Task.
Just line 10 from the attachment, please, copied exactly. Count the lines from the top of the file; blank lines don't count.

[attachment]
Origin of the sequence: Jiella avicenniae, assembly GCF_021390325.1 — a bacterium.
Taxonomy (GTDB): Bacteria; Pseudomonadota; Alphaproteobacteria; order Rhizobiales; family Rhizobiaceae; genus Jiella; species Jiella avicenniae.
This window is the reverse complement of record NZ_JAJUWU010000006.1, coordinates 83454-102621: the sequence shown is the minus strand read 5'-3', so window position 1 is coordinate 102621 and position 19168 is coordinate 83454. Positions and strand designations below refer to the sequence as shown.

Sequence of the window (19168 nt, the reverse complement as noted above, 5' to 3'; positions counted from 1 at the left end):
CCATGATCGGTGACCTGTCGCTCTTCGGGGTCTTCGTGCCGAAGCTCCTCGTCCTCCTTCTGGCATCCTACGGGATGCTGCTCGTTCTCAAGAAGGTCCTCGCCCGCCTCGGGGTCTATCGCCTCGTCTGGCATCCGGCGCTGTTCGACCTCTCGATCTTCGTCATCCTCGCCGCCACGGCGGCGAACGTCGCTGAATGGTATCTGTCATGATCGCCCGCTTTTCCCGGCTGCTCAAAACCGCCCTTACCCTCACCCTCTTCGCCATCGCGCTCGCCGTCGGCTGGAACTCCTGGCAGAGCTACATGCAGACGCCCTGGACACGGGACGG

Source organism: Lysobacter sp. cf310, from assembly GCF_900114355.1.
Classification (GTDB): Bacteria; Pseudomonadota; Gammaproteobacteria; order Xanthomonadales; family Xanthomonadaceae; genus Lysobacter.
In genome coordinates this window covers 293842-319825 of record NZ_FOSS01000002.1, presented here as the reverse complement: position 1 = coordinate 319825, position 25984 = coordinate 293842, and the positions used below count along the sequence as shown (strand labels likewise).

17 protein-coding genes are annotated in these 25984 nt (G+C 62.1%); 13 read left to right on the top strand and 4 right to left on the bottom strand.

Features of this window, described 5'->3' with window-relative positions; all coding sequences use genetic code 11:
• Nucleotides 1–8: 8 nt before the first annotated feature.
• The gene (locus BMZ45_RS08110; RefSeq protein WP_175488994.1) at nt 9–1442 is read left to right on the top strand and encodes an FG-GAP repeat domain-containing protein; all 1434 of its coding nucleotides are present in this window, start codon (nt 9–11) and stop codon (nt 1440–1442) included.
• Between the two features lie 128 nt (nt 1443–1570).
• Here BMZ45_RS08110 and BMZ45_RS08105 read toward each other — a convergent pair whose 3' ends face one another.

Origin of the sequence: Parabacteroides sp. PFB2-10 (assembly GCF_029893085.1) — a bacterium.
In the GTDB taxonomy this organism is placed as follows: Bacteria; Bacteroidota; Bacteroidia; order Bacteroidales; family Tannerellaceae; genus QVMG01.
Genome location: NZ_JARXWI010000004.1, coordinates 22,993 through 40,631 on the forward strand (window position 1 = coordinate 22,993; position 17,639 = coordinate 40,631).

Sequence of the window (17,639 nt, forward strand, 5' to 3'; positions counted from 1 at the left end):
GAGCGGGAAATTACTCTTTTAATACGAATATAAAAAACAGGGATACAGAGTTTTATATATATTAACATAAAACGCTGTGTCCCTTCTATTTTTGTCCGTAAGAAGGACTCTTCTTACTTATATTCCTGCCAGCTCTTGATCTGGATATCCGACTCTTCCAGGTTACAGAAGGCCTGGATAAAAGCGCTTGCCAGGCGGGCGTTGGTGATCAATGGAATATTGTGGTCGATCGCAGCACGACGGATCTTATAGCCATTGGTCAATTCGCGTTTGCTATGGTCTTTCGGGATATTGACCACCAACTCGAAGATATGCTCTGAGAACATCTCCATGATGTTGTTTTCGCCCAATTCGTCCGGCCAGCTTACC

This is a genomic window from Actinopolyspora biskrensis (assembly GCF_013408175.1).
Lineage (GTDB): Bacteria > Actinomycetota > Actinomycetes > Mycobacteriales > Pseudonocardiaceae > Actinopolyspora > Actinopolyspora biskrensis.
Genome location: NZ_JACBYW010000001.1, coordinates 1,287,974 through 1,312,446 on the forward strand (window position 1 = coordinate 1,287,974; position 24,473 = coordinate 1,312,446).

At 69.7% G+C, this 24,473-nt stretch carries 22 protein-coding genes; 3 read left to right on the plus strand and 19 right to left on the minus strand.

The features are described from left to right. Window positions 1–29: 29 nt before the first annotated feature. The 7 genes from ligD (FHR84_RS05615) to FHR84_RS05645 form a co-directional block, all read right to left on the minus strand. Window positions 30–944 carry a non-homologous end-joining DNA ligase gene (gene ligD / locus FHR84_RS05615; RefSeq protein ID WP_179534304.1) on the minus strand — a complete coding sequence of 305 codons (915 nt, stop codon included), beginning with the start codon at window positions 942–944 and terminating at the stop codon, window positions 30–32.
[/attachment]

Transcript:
Features of this window, described 5'->3' with window-relative positions; all coding sequences use genetic code 11: